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A hunter takes in a child he'd found in the woods, naming him Foundling (how original). Foundling grows up with the hunter's kid Lena, but when Lena overhears the old cook plotting to cook and eat Foundling, the two kids run away.
The cook sends servants after then, but Foundling becomes a rosebush and Lena a rose on it, confusing the servants.
This happens again with one becoming a church and the other becoming a chandelier in it. Finally, the cook goes after them herself, but Foundling becomes a pond and Lena a duck, and the cook drowns inside the pond.
The kids go home safely and happily.
Tale 52: King Thrushbeard
A beautiful princess mocks every suitor who comes for her.
She nicknames a king with a crooked chin Thrushbeard, so he gets his revenge by disguising himself as a minstrel.
The princess's father, sick of her at this point, gives her in marriage to the disguised king.
He makes her live in a hovel and forces her to steal from the nearby palace when she goes in to work as a servant.
After she has been utterly humiliated multiple times, he reveals himself to her, saying he put her through all that because he loved her…and, properly chastised, she cries a bunch and is happy to ingratiate herself to him. Yeah, she's not exactly a modern woman.
Tale 53: Snow White
During winter, a queen pricks her finger while sewing and admires the beauty of the red drops of blood on the white snow, enclosed by a black ebony window frame.
She wishes for a child as white as snow, as red as blood, and as black as the wood. Baby arrives and the queen promptly dies.
The king remarries a beautiful but proud queen who does the famous "Mirror, mirror" line to see who's the fairest of them all. For a while it's her, but when Snow White grows up, she steals the show.
The queen orders her huntsman to take Snow White into the woods and bring back her lungs and liver as proof of death. The huntsman feels bad and lets her go, and brings back the lungs and liver of a boar, which the queen totally eats, none the wiser (ew).
Snow White comes upon a cute little cottage and collapses in one of the tiny beds.
The dwarves let her stay because she is just that adorable. In fact, they make a deal where she'll keep house for them and do all of the chores because…well…that's what girls are supposed to do?
The mirror reveals that Snow White's actually still alive, so the queen disguises herself and tries to kill her with three different things: corset laces that steal her breath, a comb that pokes into her head, and the infamous poisoned apple. The dwarves are able to revive her the first two times, but not the third.
Because she's just so beautiful, the dwarves make a transparent glass coffin for her.
A prince falls in love with her (necrophilia, much?) and asks the dwarves for the coffin.
When his servants are carrying it away, they stumble and thus dislodge the poisoned apple from her throat.
They get married and everyone's happy, except for the wicked queen who's forced to dance to death in red-hot iron slippers at the wedding. Yeah, that's not a good way to go.
Tale 54: The Knapsack, the Hat, and the Horn
A youngest brother finds a magic tablecloth that fills with food when it's spread out.
He gives it to a charcoal burner in exchange or a sack that contains seven soldiers who will fight under command of its owner. The young man then has the soldiers take back his tablecloth.
The same thing happens with another charcoal burner who has a hat that will command cannons, and a horn that will level cities.
He returns home, where his brothers mock him, so he uses the solders in the sack to take revenge.
The king hears about this and sends in his own forces, but is defeated.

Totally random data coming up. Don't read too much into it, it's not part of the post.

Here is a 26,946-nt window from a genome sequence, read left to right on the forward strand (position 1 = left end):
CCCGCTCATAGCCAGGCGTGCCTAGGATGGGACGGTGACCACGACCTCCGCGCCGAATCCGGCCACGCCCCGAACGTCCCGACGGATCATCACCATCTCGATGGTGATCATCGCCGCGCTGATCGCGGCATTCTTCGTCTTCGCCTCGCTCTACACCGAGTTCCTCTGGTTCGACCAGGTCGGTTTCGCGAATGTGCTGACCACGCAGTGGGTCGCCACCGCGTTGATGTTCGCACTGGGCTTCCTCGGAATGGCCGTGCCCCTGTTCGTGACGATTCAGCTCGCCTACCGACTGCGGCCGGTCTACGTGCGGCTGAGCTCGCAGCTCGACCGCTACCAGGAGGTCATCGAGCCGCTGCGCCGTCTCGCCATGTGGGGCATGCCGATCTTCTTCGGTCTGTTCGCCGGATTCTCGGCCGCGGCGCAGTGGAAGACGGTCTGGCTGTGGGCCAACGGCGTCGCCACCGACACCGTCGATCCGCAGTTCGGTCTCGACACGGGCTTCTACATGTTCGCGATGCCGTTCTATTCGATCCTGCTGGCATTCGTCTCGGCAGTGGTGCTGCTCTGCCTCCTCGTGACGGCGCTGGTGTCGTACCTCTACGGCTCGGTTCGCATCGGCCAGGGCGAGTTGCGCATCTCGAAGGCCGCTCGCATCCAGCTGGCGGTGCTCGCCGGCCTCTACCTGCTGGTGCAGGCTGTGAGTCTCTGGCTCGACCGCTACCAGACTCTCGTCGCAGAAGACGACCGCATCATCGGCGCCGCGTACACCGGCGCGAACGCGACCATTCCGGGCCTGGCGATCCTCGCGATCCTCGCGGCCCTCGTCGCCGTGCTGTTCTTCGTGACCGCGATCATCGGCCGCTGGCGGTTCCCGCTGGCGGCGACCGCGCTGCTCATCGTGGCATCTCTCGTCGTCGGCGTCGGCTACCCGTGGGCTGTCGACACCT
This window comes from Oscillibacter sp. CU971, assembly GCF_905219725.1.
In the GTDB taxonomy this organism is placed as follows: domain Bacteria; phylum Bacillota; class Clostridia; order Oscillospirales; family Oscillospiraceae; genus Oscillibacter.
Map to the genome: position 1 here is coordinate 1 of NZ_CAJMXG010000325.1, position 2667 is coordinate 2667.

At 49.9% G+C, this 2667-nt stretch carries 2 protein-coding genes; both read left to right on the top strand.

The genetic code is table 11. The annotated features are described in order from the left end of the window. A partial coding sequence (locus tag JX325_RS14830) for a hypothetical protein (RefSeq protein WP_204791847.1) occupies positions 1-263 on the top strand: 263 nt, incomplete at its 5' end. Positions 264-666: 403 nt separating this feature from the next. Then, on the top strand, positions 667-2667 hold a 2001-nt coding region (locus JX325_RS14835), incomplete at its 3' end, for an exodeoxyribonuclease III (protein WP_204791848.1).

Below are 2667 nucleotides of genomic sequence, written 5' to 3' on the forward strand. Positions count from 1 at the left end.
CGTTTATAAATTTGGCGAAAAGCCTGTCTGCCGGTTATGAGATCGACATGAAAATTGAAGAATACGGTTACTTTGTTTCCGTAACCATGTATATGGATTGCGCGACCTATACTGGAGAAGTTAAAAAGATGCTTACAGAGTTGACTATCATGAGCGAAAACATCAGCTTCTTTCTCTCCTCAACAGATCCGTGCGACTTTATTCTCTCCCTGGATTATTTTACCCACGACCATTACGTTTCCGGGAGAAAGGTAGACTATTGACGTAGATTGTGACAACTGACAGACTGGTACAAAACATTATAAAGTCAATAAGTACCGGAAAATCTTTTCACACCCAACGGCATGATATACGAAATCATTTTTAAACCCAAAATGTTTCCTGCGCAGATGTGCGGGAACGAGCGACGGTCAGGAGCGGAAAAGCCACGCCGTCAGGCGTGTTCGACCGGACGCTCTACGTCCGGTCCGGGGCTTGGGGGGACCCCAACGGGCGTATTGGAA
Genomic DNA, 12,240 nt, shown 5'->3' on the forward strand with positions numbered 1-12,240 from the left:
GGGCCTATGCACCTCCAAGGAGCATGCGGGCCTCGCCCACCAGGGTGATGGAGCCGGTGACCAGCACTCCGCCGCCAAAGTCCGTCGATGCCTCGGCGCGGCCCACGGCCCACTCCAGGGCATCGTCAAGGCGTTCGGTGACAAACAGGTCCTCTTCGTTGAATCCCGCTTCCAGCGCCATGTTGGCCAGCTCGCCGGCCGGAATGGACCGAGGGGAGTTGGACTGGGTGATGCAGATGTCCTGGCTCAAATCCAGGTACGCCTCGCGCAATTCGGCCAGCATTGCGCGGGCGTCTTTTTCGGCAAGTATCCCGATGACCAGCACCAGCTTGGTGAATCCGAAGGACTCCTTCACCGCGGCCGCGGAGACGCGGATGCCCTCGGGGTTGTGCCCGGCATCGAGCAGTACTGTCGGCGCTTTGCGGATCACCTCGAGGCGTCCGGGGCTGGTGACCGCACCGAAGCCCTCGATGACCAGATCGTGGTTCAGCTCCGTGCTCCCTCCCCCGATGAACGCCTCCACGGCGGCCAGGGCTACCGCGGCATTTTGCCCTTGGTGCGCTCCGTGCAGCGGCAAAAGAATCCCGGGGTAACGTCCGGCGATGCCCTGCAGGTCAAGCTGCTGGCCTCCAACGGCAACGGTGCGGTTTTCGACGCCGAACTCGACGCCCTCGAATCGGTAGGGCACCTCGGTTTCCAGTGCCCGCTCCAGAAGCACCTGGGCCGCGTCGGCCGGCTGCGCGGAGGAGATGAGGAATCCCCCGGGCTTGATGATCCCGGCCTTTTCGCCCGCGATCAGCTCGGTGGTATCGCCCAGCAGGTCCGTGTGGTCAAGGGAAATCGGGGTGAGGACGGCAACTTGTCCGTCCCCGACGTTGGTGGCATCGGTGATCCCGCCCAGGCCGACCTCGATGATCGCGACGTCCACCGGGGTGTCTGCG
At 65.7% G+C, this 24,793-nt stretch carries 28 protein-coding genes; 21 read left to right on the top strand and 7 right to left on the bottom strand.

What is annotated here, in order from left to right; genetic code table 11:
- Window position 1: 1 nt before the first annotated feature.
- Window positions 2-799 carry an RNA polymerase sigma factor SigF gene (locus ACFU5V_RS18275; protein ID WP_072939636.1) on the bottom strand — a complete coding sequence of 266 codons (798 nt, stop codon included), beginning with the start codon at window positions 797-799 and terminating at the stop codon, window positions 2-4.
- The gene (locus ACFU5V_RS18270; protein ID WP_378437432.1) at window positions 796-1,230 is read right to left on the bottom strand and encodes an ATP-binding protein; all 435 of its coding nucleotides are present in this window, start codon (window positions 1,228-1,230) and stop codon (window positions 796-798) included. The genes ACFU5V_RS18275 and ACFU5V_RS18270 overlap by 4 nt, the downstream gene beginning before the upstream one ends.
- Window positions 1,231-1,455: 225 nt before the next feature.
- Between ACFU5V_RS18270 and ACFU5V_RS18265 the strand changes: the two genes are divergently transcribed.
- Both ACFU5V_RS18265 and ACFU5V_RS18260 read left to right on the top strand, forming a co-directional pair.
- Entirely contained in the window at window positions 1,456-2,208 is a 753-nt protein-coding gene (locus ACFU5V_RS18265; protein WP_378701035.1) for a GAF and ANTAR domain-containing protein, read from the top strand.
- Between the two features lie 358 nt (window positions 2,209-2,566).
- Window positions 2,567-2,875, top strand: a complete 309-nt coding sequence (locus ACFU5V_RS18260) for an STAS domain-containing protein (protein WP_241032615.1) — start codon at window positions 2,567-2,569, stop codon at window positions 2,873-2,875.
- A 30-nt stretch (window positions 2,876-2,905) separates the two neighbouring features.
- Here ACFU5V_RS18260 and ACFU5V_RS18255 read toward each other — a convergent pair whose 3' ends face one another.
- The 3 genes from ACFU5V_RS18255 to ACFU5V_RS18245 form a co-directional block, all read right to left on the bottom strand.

The young man decides he wants to marry the king's daughter, but she's unhappy because he's just a commoner.
She tricks him out of the hat, but he uses the horn to destroy the castle and surrounding towns, crushing the king and his daughter to death.
The man was left with his magic toys and sweet, sweet revenge.
Tale 55: Rumpelstiltskin
A miller, who happens to be talking to the king, brags that his daughter can spin straw into gold. The king has her brought to the castle, and tells her that she'll be killed if she doesn't fulfill this task. She weeps until a little man appears, and agrees to spin for her if she'll give him her necklace. Et voilà! A room full of gold.
The same thing happens again, with an even larger room full of straw. This time the little man agrees to take her ring as payment. The third time, the king says she will become his wife if she succeeds. And this time, the little man wants their first-born child. The maiden agrees—what is she gonna do, just die?—and the king marries her.
When she gives birth to a child, the little man reappears and reminds her of their bargain. She tries to offer him the kingdom's riches instead, but he prefers a living being.
Finally, after she cries a whole lot, he agrees to give her a chance to get out of the bargain by guessing his name in three days. So she spends the next few days guessing every ridiculous name she can think of, while also sending out servants to search far and wide for clues.
Finally, on the third day, a messenger gets back to her and says that on a mountain at the edge of the forest, he saw a little man hopping around and chanting a rhyme that contained his name.
The queen slyly guesses a few incorrect names before asking whether it's Rumpelstiltskin. The little man is so furious that he tears himself in two.
With anger management problems like that, it's probably a good thing he didn't become a foster parent.
Tale 56: Sweetheart Roland
An evil witch decides to kill her stepdaughter who is good and beautiful.
Luckily she's also clever: she switches places with her stepsister during the night, so the witch kills her real daughter without realizing it.
The girl runs away with her sweetheart, Roland, and the witch goes after them, so they turn themselves into a series of different forms to confuse the witch, who is eventually killed.
Roland goes home to arrange the wedding, but another woman ensnares him. The maiden changes herself into a flower while waiting for Roland, and a shepherd plucks the flower, and she starts keeping house for him.
Finally, at Roland's wedding, she is obliged to sing a song, at which point he recognizes her and they're finally married. It's complicated.
Tale 57: The Golden Bird